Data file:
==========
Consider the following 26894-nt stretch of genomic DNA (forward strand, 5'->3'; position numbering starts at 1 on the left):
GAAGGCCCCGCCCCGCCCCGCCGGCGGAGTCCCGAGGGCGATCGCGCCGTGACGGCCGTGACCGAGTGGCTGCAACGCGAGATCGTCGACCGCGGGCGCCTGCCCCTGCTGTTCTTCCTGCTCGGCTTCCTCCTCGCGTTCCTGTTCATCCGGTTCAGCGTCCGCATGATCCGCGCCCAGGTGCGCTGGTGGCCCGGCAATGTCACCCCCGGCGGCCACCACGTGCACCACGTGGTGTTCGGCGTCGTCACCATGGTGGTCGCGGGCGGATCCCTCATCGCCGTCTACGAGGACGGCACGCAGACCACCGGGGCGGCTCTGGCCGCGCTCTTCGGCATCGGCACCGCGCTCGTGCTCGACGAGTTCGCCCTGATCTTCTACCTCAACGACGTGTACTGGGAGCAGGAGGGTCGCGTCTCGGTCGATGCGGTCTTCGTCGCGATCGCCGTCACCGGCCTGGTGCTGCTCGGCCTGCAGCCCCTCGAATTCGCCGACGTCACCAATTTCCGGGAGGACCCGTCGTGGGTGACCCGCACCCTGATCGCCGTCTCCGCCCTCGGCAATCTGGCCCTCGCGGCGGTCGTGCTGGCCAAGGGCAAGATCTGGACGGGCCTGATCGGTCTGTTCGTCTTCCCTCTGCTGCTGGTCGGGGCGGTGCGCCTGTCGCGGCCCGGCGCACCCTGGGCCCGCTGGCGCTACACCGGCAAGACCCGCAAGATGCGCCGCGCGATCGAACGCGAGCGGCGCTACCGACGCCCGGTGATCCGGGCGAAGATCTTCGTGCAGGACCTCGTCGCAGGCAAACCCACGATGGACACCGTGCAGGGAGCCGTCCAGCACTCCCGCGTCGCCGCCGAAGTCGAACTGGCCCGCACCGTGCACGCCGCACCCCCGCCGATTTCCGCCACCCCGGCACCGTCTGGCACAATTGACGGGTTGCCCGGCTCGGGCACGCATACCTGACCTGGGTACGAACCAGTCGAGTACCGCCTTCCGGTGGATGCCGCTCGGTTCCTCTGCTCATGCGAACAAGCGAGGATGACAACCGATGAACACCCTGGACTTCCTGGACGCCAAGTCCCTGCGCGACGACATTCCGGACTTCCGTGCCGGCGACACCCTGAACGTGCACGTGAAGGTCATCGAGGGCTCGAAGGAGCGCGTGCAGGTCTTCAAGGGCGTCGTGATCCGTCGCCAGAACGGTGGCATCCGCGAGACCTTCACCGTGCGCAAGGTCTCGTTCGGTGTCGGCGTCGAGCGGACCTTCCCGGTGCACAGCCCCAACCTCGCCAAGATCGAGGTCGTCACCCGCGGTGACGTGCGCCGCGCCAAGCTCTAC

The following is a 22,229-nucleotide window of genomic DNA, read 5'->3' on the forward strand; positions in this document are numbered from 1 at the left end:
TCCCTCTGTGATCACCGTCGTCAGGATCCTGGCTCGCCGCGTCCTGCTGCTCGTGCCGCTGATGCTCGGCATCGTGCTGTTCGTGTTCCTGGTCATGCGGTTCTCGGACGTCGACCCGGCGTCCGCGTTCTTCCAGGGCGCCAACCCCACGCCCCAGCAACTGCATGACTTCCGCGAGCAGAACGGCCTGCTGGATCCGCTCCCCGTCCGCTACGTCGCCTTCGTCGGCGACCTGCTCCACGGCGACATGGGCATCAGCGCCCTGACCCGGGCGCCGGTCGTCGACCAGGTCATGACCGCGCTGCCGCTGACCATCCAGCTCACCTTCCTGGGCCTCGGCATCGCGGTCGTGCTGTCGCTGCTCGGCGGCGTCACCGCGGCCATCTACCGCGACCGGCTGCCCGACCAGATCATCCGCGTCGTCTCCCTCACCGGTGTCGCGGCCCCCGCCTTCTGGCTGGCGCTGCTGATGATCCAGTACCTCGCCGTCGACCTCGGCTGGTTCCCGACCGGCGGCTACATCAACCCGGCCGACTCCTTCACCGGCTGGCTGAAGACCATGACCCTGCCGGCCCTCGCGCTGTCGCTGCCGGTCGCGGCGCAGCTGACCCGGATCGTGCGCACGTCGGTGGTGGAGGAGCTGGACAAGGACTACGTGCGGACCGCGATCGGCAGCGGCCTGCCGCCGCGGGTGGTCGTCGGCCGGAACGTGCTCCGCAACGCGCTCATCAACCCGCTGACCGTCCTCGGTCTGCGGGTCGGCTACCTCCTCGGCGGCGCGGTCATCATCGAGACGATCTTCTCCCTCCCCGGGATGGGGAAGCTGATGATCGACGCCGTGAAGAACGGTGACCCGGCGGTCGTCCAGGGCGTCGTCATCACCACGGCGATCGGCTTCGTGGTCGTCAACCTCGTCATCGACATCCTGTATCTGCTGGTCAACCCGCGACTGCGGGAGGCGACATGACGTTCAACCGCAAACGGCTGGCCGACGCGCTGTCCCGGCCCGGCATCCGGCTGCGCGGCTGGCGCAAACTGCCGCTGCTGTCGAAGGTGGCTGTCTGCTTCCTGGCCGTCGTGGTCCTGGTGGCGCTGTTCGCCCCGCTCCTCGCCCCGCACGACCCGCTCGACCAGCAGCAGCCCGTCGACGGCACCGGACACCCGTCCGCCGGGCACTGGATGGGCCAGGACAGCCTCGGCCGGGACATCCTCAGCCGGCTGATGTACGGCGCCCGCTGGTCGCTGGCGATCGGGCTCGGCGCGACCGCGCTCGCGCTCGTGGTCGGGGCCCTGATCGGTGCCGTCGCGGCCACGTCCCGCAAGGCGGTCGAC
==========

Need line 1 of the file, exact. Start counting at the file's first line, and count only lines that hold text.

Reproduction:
Consider the following 26894-nt stretch of genomic DNA (forward strand, 5'->3'; position numbering starts at 1 on the left):